- Alcohol Activities & Services
This section is where you can find out about HPA's alcohol-related work and how to contact us.
Further information about HPA and its wider work on other topics can be found on our main website – www.hpa.org.nz
- Campaigns & communication work
- Community Action
- Policy advice and research
- Support for alcohol legislation requirements
- Support for low-risk drinking environments
- Support for health sector action
- Contact Us
- Alcohol & You
Want to know if your drinking is okay? Or are you considering making some changes to your drinking but want to know more? Do you know exactly how big a standard drink is?
Play the online games in the section to find out. Find out all about your relationship with alcohol here...
- Is your drinking okay?
- How much are you drinking?
- What's in a standard drink?
- Low-risk alcohol drinking advice
- Easing up on the drink
- How to be safer
- Alcohol & your kids
- Body effects tool
- Alcohol - the body and health effects
- How to access treatment
- The law and you
- Drinking and driving
- Legislation & Policy
Check out this section for NZ legislation and local strategies and polices relating to alcohol.
- Regulatory Agencies website - collaboraction.org.nz
- Sale and Supply of Alcohol Act 2012
- Alcoholism & Drug Addiction Act
- Alcohol strategies and policies
- Liquor licences
- Alcohol Regulatory and Licensing Authority decisions
- Advertising alcohol
- Signage and resources for vendors
- Host responsibility
- Research & Resources
This is the research and resources section. This is where you can find alcohol statistics and researched topics.
HPA has a research blog. Take a look at some of the interesting conversations that are happening here.
- Latest Resources
- SAY NOW guidelines and toolbox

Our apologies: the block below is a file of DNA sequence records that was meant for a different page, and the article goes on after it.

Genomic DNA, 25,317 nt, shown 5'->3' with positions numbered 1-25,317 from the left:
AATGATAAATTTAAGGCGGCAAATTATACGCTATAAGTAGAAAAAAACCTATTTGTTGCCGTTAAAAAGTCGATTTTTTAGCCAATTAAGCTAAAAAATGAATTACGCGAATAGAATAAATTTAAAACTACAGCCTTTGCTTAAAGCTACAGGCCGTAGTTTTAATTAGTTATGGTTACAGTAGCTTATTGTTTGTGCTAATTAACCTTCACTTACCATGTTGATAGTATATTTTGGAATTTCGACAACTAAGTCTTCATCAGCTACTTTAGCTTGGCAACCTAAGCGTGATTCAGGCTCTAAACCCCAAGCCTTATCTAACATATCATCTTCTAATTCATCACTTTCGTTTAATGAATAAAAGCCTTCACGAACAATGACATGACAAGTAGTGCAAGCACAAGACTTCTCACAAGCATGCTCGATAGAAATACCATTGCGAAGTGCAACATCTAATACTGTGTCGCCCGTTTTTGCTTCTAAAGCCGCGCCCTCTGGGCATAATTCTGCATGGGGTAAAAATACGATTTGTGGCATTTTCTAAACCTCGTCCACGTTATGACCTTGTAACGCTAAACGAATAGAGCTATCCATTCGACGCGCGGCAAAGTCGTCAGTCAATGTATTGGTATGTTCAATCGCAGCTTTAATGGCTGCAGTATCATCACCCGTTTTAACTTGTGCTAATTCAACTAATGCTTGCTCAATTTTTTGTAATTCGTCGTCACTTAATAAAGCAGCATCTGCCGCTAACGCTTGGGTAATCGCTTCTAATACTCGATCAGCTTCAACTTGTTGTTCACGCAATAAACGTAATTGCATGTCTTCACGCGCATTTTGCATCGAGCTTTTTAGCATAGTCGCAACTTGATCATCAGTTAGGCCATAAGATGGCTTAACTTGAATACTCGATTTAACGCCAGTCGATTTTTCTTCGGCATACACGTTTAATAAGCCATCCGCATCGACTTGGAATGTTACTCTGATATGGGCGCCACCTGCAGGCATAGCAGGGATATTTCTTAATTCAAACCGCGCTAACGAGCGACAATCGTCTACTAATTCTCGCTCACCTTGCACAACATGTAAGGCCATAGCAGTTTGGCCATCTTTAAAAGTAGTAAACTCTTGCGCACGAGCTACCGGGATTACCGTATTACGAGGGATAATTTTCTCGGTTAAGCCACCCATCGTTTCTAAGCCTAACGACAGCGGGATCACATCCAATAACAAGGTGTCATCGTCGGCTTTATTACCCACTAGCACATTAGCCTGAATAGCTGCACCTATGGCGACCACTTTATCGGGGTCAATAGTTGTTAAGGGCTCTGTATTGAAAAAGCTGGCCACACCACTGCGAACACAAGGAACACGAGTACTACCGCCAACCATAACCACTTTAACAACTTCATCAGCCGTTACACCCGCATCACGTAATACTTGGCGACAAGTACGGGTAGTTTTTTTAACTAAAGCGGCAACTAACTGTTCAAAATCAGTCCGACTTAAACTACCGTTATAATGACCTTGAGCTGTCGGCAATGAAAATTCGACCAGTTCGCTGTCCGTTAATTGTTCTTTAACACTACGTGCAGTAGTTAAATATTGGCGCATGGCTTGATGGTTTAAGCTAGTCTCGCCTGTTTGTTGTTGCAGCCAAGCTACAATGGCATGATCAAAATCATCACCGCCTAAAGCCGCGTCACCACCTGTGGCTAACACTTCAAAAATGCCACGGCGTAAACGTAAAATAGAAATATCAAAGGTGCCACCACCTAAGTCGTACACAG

- AlcoholNZ magazine
- Ease up monthly e-newsletter
- Library catalogue
- Research publications
- NZ statistics
Drinking in public
Drinking in public places is legal unless there is an alcohol ban in place.
Alcohol bans are becoming increasing popular in New Zealand. Towns and cities around the country are introducing them in an attempt to reduce alcohol-related crime, violence and public disorder in public places.
An alcohol ban prohibits the possession or consumption of liquor for specific days, hours and public locations. These are set by local councils – usually as a bylaw.
In some areas liquor bans are used only for specific events – e.g., New Year’s Eve or Cuba Street Carnival. Alternatively, it can be a permanent bylaw, imposing liquor bans for specific locations at specified times.
A liquor ban gives police power to search a person for alcohol. They can seize, destroy or confiscate it. Liquor bans are just one tool available to police to assist them to deal with alcohol-related crime and disorder.
The bans aim to address local authorities' concerns about public drinking in particular problem areas, such as:
shopping centre car parks
Anyone disobeying local liquor bans are liable to arrest and may be fined.
Before Police can search a vehicle or a container (such as a package or bag) which they suspect contains alcohol, Police must provide the person in possession of the vehicle or container an opportunity to remove the container or vehicle from the area.
Even if there is no alcohol ban in place, under the Summary Offences Act it is illegal for anyone under 18 years of age to consume or possess alcohol in a public place.
If you break this law, you may have to pay an infringement fee of $200 or a fine of up to $300. The police can also confiscate the alcohol. It is legal for parents or guardians to allow teenagers to drink at home or at other private gatherings.